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28 April 2004 Noninvasive elasticity imaging in small vessels: validation on tissue-mimicking phantoms
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Non-invasive ultrasound elastography (NIVE) was recently introduced to characterize mechanical properties of superficial arteries. In this paper, the feasibility of NIVE for the purpose of studying small vessels in humans and small animals is investigated. The experiments were performed in vitro on vessel-mimicking phantoms of 1.5-mm lumen diameter and 1.5-mm wall thickness. Polyvinyl alcohol cryogel (PVA-C) was used to create double layer vessel walls. The stiffness of the interior portion of the vessels was made softer. The vessels were insonified at 32 MHz with an ultrasound biomicroscope. Radial stress was applied within the lumen of the phantom by applying incremental static pressure steps with a column of a flowing mixture of water-glycerol. The Lagrangian speckle tissue model estimator was used to assess the 2D-strain tensor, and the composite Von Mises elastograms were then computed. The two-layer vessel walls were clearly identifiable. Strain values close to 3% were measured for the interior portion, whereas strains around 1% were noted for the stiffer outside layer. In conclusion, the feasibility of NIVE for small vessel elasticity imaging was demonstrated in vitro.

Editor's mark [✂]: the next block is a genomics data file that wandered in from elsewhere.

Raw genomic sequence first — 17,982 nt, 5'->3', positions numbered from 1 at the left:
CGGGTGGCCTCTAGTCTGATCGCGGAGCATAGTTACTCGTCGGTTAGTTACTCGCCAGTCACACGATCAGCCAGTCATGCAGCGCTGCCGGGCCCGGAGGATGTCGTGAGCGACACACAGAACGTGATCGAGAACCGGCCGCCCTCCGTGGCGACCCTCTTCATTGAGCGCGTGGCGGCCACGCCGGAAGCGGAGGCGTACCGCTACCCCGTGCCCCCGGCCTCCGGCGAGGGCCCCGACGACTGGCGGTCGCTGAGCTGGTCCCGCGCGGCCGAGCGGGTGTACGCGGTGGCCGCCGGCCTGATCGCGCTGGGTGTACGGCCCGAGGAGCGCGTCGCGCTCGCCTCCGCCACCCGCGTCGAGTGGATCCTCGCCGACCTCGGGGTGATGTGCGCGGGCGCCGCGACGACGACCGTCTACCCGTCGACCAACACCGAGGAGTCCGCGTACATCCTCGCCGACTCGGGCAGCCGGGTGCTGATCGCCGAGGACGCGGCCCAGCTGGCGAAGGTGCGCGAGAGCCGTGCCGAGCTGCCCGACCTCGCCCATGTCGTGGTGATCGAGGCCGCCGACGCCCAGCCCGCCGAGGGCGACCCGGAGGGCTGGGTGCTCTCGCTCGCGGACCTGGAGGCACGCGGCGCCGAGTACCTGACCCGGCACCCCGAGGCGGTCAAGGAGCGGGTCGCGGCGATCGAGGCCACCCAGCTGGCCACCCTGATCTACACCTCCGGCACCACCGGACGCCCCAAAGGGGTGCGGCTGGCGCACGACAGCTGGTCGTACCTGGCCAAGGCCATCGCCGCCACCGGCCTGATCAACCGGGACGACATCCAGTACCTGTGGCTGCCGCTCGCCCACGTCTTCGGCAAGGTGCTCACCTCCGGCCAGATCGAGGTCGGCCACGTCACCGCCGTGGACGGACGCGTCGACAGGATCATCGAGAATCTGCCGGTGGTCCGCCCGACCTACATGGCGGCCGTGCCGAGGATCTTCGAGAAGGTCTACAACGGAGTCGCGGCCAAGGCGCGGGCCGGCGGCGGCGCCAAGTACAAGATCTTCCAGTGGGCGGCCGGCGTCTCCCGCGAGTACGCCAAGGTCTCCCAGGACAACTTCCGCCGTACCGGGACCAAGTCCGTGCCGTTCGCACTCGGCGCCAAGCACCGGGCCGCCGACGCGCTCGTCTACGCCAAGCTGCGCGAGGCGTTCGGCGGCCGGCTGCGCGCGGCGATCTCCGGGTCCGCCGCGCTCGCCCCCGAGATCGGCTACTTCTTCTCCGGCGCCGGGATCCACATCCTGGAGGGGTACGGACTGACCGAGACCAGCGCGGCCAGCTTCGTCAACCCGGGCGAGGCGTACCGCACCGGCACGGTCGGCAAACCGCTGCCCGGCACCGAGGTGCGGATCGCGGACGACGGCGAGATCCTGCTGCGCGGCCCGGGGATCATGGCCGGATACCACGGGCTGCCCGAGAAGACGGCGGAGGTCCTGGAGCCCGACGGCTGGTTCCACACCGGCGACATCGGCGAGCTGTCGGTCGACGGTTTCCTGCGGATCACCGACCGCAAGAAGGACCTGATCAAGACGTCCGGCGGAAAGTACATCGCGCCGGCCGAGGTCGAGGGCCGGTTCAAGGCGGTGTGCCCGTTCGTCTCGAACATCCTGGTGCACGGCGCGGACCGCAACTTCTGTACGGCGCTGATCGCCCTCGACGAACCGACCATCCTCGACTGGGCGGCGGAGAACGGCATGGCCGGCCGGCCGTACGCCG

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Roch L. Maurice, Michel Daronat, Nicolas Pivert, F. Stuart Foster, and Guy Cloutier "Noninvasive elasticity imaging in small vessels: validation on tissue-mimicking phantoms", Proc. SPIE 5373, Medical Imaging 2004: Ultrasonic Imaging and Signal Processing, (28 April 2004);

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